New empirical studies on epistemic contextualism

Epistemic contextualism is the view that the verb “know” is a context sensitive expression. As a first approximation, epistemic contextualism states that in order for us to truthfully say a person “knows” a proposition, that person must meet the standards … Continue reading

What philosophers think might not be what you think they think

Professional philosophers often appeal to patterns in ordinary thought and talk — “commonsense” — in order to support theories or assumptions. In recent years, the emerging interdisciplinary field of experimental epistemology has revealed many instances where commonsense epistemology has been … Continue reading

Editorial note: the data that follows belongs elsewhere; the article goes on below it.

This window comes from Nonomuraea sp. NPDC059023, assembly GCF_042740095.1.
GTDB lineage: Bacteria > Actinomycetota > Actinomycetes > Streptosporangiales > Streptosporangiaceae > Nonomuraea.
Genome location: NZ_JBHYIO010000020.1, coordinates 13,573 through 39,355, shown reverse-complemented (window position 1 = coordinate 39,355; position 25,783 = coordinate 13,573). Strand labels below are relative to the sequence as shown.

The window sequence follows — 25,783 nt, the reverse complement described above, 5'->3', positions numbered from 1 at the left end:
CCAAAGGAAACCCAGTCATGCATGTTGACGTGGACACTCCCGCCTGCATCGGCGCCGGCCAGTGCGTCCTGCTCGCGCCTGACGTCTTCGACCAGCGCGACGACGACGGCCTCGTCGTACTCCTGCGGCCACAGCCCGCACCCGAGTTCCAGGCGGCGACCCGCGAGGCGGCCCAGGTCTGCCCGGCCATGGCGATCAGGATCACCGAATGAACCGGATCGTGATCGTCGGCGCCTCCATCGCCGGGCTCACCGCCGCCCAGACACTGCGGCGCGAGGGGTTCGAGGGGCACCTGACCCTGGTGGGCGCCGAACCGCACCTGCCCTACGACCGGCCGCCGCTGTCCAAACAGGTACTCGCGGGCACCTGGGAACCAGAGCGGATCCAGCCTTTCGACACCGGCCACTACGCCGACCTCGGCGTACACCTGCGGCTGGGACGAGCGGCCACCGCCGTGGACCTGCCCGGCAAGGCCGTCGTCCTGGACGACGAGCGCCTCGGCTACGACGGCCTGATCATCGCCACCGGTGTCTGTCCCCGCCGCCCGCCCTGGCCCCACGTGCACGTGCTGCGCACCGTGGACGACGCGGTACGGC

Truth-insensitive epistemology: radical or commonsense?

Many philosophers endorse a truth-insensitivity hypothesis: certain core, philosophically important evaluative properties of a belief are insensitive to whether it is true. For example, if two possible agents believe the same proposition for the same reason, then either both are … Continue reading

Experimental Epistemology in NYC

I wanted to alert readers of this blog to upcoming experimental philosophy talks in New York City. Many of the talks this semester will be of interest to epistemologists, including our first two talks, Jonathan Schaffer’s, “Knowledge, Stakes, and Mistakes”, … Continue reading